Why I’m Not Optimistic On Win 7 Mobile

November 10, 2010

Most of the initial reviews of Windows 7 Mobile have been positive. Microsoft was smart to toss out the old and build something new from scratch, there are some interesting UI ideas, and the first salvo of ads are at least intriguing.

Still, I’m betting it doesn’t get very far.

The biggest reason: not too long ago there was another technically solid phone with similarly positive reviews: The Palm Pre. And it obviously failed to gain critical mass. So someone tell me how Microsoft plans to succeed where Palm failed.

Second, Win 7 Mobile isn’t taking on just the iPhone (as the Pre was) – there’s also Google Android to contend with. Two is a choice; while the mainstream pretty much ignores the third option (the Mac ads are always “Mac vs. PC” – there is no “Linux” character).

Oh, and for what it’s worth:

The safe bet is Win 7 Mobile takes third place for the foreseeable future.

Comments

  1. SpragueD says:

    Um… aren’t you the guy who mortgaged his house the other day to buy one of the first MacBook Airs..? :-) No bias here.. oh no.

    WinPhone won’t have the dramatic pop that Apple products have because they are following. That’s how the two companies have competed for over twenty years. Apple creates a market and Microsoft exploits it with volume and price undercutting.

    The real reason MSFT will push this is because they can’t cede the next big software platform to Google (who extends the volume/price model radically).

    In the long game, don’t bet against Microsoft. They have the money to buy time and they have a great big patent portfolio…

    • What you describe above (“exploits it with volume and price undercutting”) is what Google is doing with Android – essentially, Google took a page right out of MSFT’s playbook, and Android has done a great job providing an alternative to Apple. And therefore MSFT is competing with not only Apple but also Google simultaneously. Right now all the mindshare is “iOS vs. Android.”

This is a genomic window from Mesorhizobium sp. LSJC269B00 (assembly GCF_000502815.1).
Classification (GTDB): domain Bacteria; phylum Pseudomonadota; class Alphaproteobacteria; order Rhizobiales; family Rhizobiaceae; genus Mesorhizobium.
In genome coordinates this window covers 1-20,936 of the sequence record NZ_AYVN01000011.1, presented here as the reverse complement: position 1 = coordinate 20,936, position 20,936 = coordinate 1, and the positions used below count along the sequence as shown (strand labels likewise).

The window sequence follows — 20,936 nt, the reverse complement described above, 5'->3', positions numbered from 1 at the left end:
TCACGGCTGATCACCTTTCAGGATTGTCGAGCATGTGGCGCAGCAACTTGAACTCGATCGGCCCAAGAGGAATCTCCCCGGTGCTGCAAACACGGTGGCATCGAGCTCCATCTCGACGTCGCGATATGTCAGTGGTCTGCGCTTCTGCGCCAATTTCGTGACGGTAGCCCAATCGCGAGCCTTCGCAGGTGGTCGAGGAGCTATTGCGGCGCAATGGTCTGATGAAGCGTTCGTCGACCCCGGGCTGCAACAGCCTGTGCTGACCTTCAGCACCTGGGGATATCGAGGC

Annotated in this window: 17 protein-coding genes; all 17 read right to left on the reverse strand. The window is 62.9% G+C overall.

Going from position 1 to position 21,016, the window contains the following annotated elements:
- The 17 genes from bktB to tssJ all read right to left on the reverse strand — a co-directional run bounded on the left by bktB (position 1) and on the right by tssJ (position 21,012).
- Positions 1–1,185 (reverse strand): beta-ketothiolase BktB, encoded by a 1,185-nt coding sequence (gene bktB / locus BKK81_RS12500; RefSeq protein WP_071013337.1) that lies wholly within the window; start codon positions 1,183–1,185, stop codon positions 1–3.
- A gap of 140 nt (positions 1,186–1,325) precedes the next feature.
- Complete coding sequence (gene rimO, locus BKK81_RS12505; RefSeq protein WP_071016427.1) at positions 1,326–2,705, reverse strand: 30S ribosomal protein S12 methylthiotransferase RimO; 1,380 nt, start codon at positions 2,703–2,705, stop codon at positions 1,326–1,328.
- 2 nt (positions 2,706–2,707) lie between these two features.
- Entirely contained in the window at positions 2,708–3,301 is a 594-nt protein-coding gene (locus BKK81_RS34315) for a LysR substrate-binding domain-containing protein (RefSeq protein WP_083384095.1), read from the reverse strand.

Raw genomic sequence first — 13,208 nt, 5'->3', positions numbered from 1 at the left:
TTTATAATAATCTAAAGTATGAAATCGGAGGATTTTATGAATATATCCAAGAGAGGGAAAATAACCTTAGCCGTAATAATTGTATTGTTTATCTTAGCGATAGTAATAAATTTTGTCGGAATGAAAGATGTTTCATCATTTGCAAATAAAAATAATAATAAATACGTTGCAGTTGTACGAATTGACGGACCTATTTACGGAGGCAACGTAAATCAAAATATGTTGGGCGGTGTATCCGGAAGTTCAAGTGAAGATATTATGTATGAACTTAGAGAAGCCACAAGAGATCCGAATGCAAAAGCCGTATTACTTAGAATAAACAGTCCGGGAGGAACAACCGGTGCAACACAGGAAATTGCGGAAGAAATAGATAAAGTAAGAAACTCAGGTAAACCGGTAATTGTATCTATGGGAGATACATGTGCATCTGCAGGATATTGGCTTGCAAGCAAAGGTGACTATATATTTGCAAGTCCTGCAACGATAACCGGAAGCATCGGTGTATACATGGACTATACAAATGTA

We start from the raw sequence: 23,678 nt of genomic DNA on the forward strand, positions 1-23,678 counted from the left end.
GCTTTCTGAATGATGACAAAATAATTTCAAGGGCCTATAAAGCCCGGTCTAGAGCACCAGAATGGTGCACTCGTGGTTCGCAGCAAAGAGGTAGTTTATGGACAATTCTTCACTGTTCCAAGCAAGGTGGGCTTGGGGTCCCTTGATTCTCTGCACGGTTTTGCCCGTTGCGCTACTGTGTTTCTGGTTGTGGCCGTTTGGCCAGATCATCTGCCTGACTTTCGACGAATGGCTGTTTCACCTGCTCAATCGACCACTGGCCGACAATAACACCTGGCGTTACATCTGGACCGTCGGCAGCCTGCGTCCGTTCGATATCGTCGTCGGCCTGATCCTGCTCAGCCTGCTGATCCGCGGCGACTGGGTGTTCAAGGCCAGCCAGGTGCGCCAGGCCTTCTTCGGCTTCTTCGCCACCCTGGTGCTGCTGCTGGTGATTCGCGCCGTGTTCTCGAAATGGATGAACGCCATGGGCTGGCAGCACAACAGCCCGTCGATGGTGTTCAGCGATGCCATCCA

No disagreements with an Apple bias. However, still haven’t gotten that MacBook Air.

  2. Dave says:

    It will be interesting, if only because MSFT is hitting a sort of middle ground between Android and iOS.

    (1) Like Android, WinMo7 is being marketed to pretty much all carriers – which is [for the moment] a major selling point in the US. It’s possible that you’ll see several devices from several carriers within two years too.

    (2) BUT – like iOS, MSFT is pushing out updates, eliminating the “fragmentation” that Steve Jobs so accurately nailed as the biggest Android weakness.

    Really – The biggest weakness of WinMo7 is how late it is coming to market, and the lack of mindshare. But unlike Palm, Microsoft has a wee bit more $$$ to overcome that.

    And speaking of Palm, the Pre had two other issues besides being a “Hail Mary” last gasp for a company woefully in need of a new product.

    (1) The device was relatively cheap compared side-by-side to the iPhone.
    (2) The only carrier when it was released was Sprint.

    Those two combined with the financial status of Palm doomed it.

    Speaking of the overall experience, 2011 could be a very interesting year for tablets too. When you think about it, Apple was given almost a 28.5 month window (06/2007 – 11/2009) before a real iPhone competitor (the Droid) was released. From much of what I’m hearing, it looks like they are only getting a 5.5 month window before a real iPad competitor (Samsung Galaxy) is released.

    • Yeah the carrier thing is huge, thanks for reminding me of that. And iPhone still being only on AT&T after all these years is a huge weakness which Android has taken advantage of.

      Not sure that $$$ is an advantage for MSFT, as Google and Apple are sitting on huge piles of cash also.

      As for tablets – yeah that’ll be big, I want to check out the Samsung Galaxy, but the spidey sense has the “iPad 2″ arriving as soon as January with April (its 1 year anniversary) at latest.